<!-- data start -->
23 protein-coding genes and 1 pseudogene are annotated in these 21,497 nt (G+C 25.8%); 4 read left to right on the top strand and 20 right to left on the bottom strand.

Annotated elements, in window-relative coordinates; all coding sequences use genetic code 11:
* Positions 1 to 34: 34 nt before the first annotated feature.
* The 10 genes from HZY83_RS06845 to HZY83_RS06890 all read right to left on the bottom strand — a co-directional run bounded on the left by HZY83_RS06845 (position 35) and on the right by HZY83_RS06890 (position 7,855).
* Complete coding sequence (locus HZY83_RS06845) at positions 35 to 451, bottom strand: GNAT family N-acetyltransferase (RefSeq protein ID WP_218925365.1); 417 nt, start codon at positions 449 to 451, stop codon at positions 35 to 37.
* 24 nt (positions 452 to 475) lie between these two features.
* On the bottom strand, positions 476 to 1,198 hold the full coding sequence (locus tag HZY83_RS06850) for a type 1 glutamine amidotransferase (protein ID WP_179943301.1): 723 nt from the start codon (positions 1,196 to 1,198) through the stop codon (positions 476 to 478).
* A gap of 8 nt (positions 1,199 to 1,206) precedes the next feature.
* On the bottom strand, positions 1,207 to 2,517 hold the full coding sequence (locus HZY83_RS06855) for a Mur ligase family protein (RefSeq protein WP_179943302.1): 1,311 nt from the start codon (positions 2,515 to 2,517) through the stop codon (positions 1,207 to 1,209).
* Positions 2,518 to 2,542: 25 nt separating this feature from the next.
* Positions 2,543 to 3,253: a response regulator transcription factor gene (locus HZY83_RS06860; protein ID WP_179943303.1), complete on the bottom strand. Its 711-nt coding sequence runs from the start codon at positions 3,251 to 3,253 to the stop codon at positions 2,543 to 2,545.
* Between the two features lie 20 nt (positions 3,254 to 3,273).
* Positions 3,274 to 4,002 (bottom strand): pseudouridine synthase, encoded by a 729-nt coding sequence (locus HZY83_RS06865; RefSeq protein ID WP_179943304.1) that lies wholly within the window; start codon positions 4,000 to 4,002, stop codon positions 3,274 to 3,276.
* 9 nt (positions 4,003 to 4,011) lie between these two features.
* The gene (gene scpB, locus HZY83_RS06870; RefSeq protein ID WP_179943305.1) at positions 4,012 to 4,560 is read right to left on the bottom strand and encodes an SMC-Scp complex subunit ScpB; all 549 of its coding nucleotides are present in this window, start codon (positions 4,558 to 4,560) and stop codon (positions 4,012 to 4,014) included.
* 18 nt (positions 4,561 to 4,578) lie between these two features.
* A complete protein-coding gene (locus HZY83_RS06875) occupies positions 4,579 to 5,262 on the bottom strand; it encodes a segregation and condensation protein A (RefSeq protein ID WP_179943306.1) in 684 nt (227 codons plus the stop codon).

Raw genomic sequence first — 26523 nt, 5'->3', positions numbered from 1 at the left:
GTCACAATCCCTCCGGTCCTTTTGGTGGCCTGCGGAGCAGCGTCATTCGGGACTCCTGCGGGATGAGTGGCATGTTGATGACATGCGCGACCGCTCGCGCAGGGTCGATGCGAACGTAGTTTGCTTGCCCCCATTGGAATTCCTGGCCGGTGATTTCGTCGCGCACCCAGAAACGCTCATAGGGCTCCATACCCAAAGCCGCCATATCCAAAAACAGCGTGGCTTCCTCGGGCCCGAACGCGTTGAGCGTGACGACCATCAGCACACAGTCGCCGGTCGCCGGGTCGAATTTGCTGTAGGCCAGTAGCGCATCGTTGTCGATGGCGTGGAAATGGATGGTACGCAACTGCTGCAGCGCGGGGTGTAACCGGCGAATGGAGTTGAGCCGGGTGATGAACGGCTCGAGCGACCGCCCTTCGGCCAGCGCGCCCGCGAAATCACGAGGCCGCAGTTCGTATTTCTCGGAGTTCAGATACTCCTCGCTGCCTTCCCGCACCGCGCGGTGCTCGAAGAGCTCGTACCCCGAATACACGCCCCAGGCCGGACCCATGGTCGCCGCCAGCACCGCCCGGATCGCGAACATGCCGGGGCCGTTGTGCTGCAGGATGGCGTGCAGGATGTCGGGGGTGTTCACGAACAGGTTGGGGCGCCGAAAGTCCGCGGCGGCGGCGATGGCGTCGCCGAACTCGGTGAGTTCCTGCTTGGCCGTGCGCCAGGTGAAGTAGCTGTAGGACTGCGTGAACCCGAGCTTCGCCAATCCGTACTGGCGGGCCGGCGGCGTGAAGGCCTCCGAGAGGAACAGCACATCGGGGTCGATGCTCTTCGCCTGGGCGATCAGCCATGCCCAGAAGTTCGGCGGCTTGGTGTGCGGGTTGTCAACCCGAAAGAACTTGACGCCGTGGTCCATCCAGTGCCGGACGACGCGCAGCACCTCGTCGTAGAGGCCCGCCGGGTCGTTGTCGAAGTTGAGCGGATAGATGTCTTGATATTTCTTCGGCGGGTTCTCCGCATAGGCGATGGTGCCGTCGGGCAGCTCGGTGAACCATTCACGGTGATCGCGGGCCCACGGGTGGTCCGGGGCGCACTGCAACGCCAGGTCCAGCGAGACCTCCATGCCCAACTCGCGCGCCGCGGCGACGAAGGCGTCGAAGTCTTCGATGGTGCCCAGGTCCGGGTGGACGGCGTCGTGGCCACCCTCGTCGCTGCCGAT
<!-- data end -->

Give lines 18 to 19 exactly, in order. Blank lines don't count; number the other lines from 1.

Raw genomic sequence first — 26523 nt, 5'->3', positions numbered from 1 at the left:
GTCACAATCCCTCCGGTCCTTTTGGTGGCCTGCGGAGCAGCGTCATTCGGGACTCCTGCGGGATGAGTGGCATGTTGATGACATGCGCGACCGCTCGCGCAGGGTCGATGCGAACGTAGTTTGCTTGCCCCCATTGGAATTCCTGGCCGGTGATTTCGTCGCGCACCCAGAAACGCTCATAGGGCTCCATACCCAAAGCCGCCATATCCAAAAACAGCGTGGCTTCCTCGGGCCCGAACGCGTTGAGCGTGACGACCATCAGCACACAGTCGCCGGTCGCCGGGTCGAATTTGCTGTAGGCCAGTAGCGCATCGTTGTCGATGGCGTGGAAATGGATGGTACGCAACTGCTGCAGCGCGGGGTGTAACCGGCGAATGGAGTTGAGCCGGGTGATGAACGGCTCGAGCGACCGCCCTTCGGCCAGCGCGCCCGCGAAATCACGAGGCCGCAGTTCGTATTTCTCGGAGTTCAGATACTCCTCGCTGCCTTCCCGCACCGCGCGGTGCTCGAAGAGCTCGTACCCCGAATACACGCCCCAGGCCGGACCCATGGTCGCCGCCAGCACCGCCCGGATCGCGAACATGCCGGGGCCGTTGTGCTGCAGGATGGCGTGCAGGATGTCGGGGGTGTTCACGAACAGGTTGGGGCGCCGAAAGTCCGCGGCGGCGGCGATGGCGTCGCCGAACTCGGTGAGTTCCTGCTTGGCCGTGCGCCAGGTGAAGTAGCTGTAGGACTGCGTGAACCCGAGCTTCGCCAATCCGTACTGGCGGGCCGGCGGCGTGAAGGCCTCCGAGAGGAACAGCACATCGGGGTCGATGCTCTTCGCCTGGGCGATCAGCCATGCCCAGAAGTTCGGCGGCTTGGTGTGCGGGTTGTCAACCCGAAAGAACTTGACGCCGTGGTCCATCCAGTGCCGGACGACGCGCAGCACCTCGTCGTAGAGGCCCGCCGGGTCGTTGTCGAAGTTGAGCGGATAGATGTCTTGATATTTCTTCGGCGGGTTCTCCGCATAGGCGATGGTGCCGTCGGGCAGCTCGGTGAACCATTCACGGTGATCGCGGGCCCACGGGTGGTCCGGGGCGCACTGCAACGCCAGGTCCAGCGAGACCTCCATGCCCAACTCGCGCGCCGCGGCGACGAAGGCGTCGAAGTCTTCGATGGTGCCCAGGTCCGGGTGGACGGCGTCGTGGCCACCCTCGTCGCTGCCGAT